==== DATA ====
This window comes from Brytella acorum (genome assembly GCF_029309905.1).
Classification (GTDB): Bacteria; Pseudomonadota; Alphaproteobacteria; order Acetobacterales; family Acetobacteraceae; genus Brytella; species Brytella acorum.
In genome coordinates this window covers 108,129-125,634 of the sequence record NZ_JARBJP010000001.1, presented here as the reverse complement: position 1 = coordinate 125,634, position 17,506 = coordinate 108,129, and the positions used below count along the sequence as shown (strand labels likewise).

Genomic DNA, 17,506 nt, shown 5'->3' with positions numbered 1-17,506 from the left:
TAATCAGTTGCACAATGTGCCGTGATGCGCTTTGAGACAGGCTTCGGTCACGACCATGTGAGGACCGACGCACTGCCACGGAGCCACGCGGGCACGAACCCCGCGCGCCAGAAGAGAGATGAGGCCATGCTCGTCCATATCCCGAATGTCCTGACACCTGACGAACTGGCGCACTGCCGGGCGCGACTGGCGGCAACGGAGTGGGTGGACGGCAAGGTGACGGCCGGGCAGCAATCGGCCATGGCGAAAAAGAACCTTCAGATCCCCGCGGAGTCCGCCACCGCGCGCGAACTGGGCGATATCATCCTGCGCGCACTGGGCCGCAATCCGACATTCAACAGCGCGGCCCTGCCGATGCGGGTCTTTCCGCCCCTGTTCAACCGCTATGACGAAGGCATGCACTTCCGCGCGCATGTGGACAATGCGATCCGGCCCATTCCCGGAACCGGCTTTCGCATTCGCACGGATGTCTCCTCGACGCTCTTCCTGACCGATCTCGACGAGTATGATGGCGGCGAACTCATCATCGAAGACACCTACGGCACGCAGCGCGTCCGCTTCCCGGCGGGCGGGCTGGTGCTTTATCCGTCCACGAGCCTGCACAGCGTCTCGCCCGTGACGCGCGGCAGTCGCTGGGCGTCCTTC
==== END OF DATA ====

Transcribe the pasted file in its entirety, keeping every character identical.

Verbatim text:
This window comes from Brytella acorum (genome assembly GCF_029309905.1).
Classification (GTDB): Bacteria; Pseudomonadota; Alphaproteobacteria; order Acetobacterales; family Acetobacteraceae; genus Brytella; species Brytella acorum.
In genome coordinates this window covers 108,129-125,634 of the sequence record NZ_JARBJP010000001.1, presented here as the reverse complement: position 1 = coordinate 125,634, position 17,506 = coordinate 108,129, and the positions used below count along the sequence as shown (strand labels likewise).

Genomic DNA, 17,506 nt, shown 5'->3' with positions numbered 1-17,506 from the left:
TAATCAGTTGCACAATGTGCCGTGATGCGCTTTGAGACAGGCTTCGGTCACGACCATGTGAGGACCGACGCACTGCCACGGAGCCACGCGGGCACGAACCCCGCGCGCCAGAAGAGAGATGAGGCCATGCTCGTCCATATCCCGAATGTCCTGACACCTGACGAACTGGCGCACTGCCGGGCGCGACTGGCGGCAACGGAGTGGGTGGACGGCAAGGTGACGGCCGGGCAGCAATCGGCCATGGCGAAAAAGAACCTTCAGATCCCCGCGGAGTCCGCCACCGCGCGCGAACTGGGCGATATCATCCTGCGCGCACTGGGCCGCAATCCGACATTCAACAGCGCGGCCCTGCCGATGCGGGTCTTTCCGCCCCTGTTCAACCGCTATGACGAAGGCATGCACTTCCGCGCGCATGTGGACAATGCGATCCGGCCCATTCCCGGAACCGGCTTTCGCATTCGCACGGATGTCTCCTCGACGCTCTTCCTGACCGATCTCGACGAGTATGATGGCGGCGAACTCATCATCGAAGACACCTACGGCACGCAGCGCGTCCGCTTCCCGGCGGGCGGGCTGGTGCTTTATCCGTCCACGAGCCTGCACAGCGTCTCGCCCGTGACGCGCGGCAGTCGCTGGGCGTCCTTC